Our wage is lower than what a lot of contracted teachers get at 25,000 baht a month each. That's 500 British pounds, 590 euros and 800 US dollars. Whilst that's enough (plenty!) to live fairly comfortably in Chiang Mai, we find that it's not really enough to save for the future, especially if we want to have kids in England one day. It's true that our wage is high compared to a lot of Thai workers, but if we want to convert our savings to pounds one day we won't have all that much.
Dealing with administration can be... challenging
Often we have no clue what's going on day-to-day at school. Sometimes lessons or whole days are cancelled for no reason, or we're suddenly asked to do something that we've had zero time to prepare for. Our schools offers health insurance - great! However, we've been trying to get our health insurance sorted for many, many months, and although things are in motion now, we're still yet to receive a card or even a number to call should we need to go to hospital and use our insurance. This different approach to administration definitely isn't just at our school - we hear the same complaints from teachers all over Thailand and our school can be better than a lot of horror stories we've heard.
Different teaching practices
I've never taught in England, but I'm sure that I can safely assume that there'd be outcry at some things that are normal here. Students who fail are passed - there is a no-fail policy. I've seen teachers wielding scissors and hacking at students' hair if it's too long, or is dyed the wrong colour. I've seen some students be hit with a stick - not hard, but still. These things are difficult for us. We're forced to keep quiet, be fired, or quit. When I tried to talk about some things that bothered me, my objections were swept aside and I was advised by more experienced foreign teachers to drop it.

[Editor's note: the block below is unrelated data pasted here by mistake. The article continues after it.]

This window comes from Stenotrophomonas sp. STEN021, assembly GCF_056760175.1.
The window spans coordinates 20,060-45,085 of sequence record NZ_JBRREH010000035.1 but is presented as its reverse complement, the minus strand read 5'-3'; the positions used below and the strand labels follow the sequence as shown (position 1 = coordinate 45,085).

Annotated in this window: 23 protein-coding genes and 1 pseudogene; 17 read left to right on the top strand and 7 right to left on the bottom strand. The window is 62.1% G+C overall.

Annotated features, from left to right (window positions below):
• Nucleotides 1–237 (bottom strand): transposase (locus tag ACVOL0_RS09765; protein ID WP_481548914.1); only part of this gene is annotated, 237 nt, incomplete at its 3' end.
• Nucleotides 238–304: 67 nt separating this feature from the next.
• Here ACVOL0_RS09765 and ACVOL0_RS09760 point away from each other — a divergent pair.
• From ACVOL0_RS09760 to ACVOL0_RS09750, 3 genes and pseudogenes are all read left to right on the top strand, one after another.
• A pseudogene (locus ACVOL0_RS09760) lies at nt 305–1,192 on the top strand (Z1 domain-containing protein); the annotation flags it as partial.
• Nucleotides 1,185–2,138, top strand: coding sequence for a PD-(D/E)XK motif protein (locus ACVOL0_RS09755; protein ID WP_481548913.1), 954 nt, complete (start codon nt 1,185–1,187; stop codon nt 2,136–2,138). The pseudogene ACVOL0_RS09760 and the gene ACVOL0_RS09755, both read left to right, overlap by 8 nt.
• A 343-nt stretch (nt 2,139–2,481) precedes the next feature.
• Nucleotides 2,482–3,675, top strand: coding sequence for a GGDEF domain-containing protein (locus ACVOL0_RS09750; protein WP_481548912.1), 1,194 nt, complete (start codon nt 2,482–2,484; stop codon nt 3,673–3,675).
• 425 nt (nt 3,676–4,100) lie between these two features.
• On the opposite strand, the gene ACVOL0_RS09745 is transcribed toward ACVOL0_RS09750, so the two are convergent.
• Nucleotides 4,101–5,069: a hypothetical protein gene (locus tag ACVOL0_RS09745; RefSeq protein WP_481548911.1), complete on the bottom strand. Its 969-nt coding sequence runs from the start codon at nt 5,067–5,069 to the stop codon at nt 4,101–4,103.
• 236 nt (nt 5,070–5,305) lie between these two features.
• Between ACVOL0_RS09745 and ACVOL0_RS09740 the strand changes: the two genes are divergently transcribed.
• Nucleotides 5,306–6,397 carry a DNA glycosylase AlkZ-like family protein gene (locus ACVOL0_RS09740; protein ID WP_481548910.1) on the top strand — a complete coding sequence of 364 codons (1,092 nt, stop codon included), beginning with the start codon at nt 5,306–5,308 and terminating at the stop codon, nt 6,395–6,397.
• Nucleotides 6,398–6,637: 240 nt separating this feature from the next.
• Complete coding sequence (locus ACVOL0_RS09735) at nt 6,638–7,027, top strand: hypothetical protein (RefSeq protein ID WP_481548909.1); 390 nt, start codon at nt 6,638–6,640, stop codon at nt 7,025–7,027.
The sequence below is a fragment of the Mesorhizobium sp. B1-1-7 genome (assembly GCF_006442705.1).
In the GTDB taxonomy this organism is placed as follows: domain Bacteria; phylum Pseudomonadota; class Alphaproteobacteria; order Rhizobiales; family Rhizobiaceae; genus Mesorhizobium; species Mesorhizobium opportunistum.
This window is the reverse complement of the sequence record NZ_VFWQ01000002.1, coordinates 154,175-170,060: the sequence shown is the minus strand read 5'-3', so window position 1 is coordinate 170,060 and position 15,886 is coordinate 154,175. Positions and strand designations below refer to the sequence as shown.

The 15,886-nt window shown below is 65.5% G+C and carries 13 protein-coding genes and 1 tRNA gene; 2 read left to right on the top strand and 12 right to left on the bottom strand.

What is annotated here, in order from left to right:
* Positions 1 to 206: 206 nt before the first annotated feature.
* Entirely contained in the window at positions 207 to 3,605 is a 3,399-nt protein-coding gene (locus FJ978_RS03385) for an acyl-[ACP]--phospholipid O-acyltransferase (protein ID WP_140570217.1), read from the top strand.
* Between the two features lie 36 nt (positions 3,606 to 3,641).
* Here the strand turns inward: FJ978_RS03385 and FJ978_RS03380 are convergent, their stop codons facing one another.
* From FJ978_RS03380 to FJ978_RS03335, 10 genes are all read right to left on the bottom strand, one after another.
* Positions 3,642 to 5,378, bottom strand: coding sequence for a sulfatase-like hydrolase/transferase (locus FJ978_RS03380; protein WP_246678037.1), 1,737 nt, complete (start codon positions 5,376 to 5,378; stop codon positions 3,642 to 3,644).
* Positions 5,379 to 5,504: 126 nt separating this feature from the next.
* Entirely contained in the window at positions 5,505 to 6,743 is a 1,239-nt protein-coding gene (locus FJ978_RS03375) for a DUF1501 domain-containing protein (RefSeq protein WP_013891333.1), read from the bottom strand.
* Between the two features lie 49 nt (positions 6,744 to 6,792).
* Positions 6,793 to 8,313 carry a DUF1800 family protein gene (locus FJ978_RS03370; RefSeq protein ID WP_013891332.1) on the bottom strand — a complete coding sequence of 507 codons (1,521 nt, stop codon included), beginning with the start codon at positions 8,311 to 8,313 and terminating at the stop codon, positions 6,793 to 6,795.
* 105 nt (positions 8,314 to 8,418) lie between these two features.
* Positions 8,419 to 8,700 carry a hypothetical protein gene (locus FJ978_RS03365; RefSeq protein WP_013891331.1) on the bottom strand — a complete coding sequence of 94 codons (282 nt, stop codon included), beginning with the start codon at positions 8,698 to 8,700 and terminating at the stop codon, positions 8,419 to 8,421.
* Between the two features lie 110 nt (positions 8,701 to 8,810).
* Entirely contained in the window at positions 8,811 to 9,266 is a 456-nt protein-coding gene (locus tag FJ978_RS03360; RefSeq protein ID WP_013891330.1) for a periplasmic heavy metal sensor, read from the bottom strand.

Driving to and from school
We have a motorbike, and it's our ticket to freedom - we go exploring most weekends. We also use it to get to and from school. Andy drives. It can be terrifying on the busy moat road. We are routinely cut up, people pull out in front of us without looking, drive on the wrong side of the road, zoom back onto the road after driving on the pavement, run red lights, overtake on corners, pass us with barely an inch to spare... the list goes on.
Unwittingly offending Thai people
Thai people are very nice. So nice that if you do something wrong without realising it (such as crossing your legs in front of your boss), they often won't say anything unless you know each other well. I wonder how many times we've committed faux pas without even knowing about it. Luckily most Thais are cool about it and understand that we don't mean to be rude.
Some other expats
Let me tell you a quick story. When Rosie (my best friend) and I were queuing at the Heathrow airport check-in desk, excited about our upcoming teaching adventure, there was a gentleman in front of us wearing a Hawaiian shirt. He asked us what we were going to be doing in Thailand. We enthusiastically told him we'd be teaching English and were somewhat put out when he scoffed. He told us that he knew many teachers in Thailand, that it was terrible, we'd be sick of it after a month. All the while he was smirking at our apparent naive enthusiasm. This was our first taste of the grumpy know it all expat. They've done it all, and hate it all. Tell them about your great experience and they'll try to shit all over it. They know better than you about everything, can get anything cheaper than what you paid and despise most other expats and tourists. Personally I deal with these men and women with a sweet smile and make my escape as soon as possible - there are plenty of friendly expats and tourists to meet without putting up with them.
So there you have it, six pros and six cons in no special order. If you're reading this because you're thinking of coming to Chiang Mai to teach English too, feel free to ask us any questions - we'll do our best to help. My email address is firstname.lastname@example.org.